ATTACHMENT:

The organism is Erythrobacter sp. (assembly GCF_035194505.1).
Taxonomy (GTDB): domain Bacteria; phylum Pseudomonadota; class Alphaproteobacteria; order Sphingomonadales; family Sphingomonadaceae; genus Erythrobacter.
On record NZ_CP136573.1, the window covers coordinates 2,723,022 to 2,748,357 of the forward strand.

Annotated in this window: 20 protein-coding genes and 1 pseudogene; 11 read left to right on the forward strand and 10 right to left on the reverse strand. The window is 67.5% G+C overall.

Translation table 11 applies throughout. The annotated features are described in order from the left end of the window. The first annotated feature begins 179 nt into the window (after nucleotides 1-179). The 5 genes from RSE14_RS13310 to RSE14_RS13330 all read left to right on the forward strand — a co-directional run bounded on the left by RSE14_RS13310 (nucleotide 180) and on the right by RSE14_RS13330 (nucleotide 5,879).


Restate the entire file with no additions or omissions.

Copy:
The organism is Erythrobacter sp. (assembly GCF_035194505.1).
Taxonomy (GTDB): domain Bacteria; phylum Pseudomonadota; class Alphaproteobacteria; order Sphingomonadales; family Sphingomonadaceae; genus Erythrobacter.
On record NZ_CP136573.1, the window covers coordinates 2,723,022 to 2,748,357 of the forward strand.

Annotated in this window: 20 protein-coding genes and 1 pseudogene; 11 read left to right on the forward strand and 10 right to left on the reverse strand. The window is 67.5% G+C overall.

Translation table 11 applies throughout. The annotated features are described in order from the left end of the window. The first annotated feature begins 179 nt into the window (after nucleotides 1-179). The 5 genes from RSE14_RS13310 to RSE14_RS13330 all read left to right on the forward strand — a co-directional run bounded on the left by RSE14_RS13310 (nucleotide 180) and on the right by RSE14_RS13330 (nucleotide 5,879).